Above: Jennifer, who works in The Foundling’s records department, looks at microfiche film of documents.
Update December 2018: The Foundling is still in the process of digitizing its records archive and anticipates the project will be complete in late 2019. Until then, records requests may be slightly delayed due to lack of access to chunks of records. We appreciate your patience during this time!
Hand-written leger books with fading yellowed pages sit within The New York Foundling’s records room in Queens, New York. The pages are filled with the names of babies who were left in the care of three Sisters of Charity who would then establish The New York Foundling in the late 1800s. The walls of this same room are lined with filing cabinets of admissions cards and microfiche with date ranges from the early 1900s to the 1980s. Every day former “foundlings” and their families reach out in search of answers about their past. Their requests could be for anything from, “I’m seeking info on my great grandmother,” to, “Do you have my grandfather’s baptismal certificate?” Sometimes it’s relatives looking to piece together their family trees. What happens when such questions come to The Foundling in the form of letters, emails and phone calls? Take a closer look at the inner workings of our records department.
Sorting Through the Past
The New York Foundling has records dating back to its first days in 1869, and it’s Jennifer’s job to sort through it all. Jennifer, along with one other part-time employee, connects people with information about their lives and lineage. The role is a good fit for Jennifer, who also works in The Foundling’s adoption and legal department. Once the department receives the call for information, she might respond asking for additional details that may help in her search. Aside from a name, the most important detail is a rough 2-year date range so staff can begin narrowing the timeline. “We can’t help them if they don’t have a date,” she explains. Depending on the date, Jennifer looks in the ledger books, the admission cards, or the microfiche. Sometimes it can take weeks to process a request, and fragments of info may filter in over time. The records staff may even need to defer to the New York Historical Society for help. Overall, the process requires a lot of patience, but it’s something Jennifer finds rewarding. “I like puzzles,” she admits.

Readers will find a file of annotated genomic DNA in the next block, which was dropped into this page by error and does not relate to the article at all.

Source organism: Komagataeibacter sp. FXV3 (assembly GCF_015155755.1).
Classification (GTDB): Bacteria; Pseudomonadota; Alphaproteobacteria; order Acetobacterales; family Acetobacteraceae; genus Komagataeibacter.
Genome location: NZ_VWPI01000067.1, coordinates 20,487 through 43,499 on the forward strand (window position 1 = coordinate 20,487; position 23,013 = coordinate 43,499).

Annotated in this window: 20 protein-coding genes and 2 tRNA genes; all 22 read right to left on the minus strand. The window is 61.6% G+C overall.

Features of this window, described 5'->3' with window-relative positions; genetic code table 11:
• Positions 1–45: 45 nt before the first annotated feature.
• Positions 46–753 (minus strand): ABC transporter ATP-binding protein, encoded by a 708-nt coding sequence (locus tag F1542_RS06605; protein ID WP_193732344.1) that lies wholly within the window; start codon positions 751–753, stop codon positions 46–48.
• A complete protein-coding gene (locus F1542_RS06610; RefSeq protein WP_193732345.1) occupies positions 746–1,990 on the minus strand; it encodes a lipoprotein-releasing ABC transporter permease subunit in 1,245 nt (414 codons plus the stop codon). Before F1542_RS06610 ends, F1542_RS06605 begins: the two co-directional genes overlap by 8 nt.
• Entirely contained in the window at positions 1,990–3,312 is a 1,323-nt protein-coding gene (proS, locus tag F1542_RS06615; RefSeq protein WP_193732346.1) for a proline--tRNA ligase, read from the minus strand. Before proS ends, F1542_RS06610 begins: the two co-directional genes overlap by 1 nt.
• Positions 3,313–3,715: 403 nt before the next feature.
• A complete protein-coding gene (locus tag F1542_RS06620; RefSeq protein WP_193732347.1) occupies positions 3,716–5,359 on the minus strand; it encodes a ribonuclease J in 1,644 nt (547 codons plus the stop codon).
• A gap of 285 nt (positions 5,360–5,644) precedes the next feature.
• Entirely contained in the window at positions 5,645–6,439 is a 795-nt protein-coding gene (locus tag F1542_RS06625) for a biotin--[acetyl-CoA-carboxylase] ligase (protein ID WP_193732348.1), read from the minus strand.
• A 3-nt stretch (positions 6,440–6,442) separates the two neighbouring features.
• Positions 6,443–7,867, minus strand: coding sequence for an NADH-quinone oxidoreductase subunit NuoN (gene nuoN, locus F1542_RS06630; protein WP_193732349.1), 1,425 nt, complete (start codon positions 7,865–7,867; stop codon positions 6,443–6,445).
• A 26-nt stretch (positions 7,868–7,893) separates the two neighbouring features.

Because of varying state laws on the release of certain sensitive documents, staff has to be incredibly thorough and careful when processing a request. Sometimes, the challenges arise when there’s too little information available, which can result in disappointment for families. While some understand, others process the emotions differently, which at times makes Jennifer’s job heartbreaking. “I get a lot of tears,” she says. But she remains positive — even when the results aren’t what families hoped for. “The Foundling’s here for you regardless.”
Seeing the Future
Processing such old records at The Foundling comes with its own set of obstacles due to outdated tools. Records department staff looks at microfiche on a 20-year-old machine that prints poorly and takes several hours to print documents for just one case. What’s more: the records staff has decreased from seven to two employees in recent years — all while they’ve seen a huge increase in the number of information requests. Jennifer attributes the spike to the popularity of ancestry websites, the advent of Facebook, and the themes on TV. “It’s just going to keep on growing.” Luckily, in 2018, The Foundling’s records archives will take a much-needed leap into the digital era as all of its aging documents are scanned and transferred to a cloud-based archive. The process is expected to begin in December 2017, starting with scanning handwritten and typed cards. It will progress to microfiche last. The entire project should take about one year, at which point all documents will be infinitely more accessible and quicker to print, meaning the ability to help more families in the years to come. Until then, Jennifer continues to bring heart to her work, filtering through papers for hours and deciphering the Sisters of Charity’s perfect Palmer-print cursive handwriting. It’s all worth it when she gets thank-yous and happy tears from those delighted families who feel like a missing piece has been found. “At the end of the day,” she says, “The New York Foundling is your history.” To reach our records department, call 212-206-4171 or email email@example.com.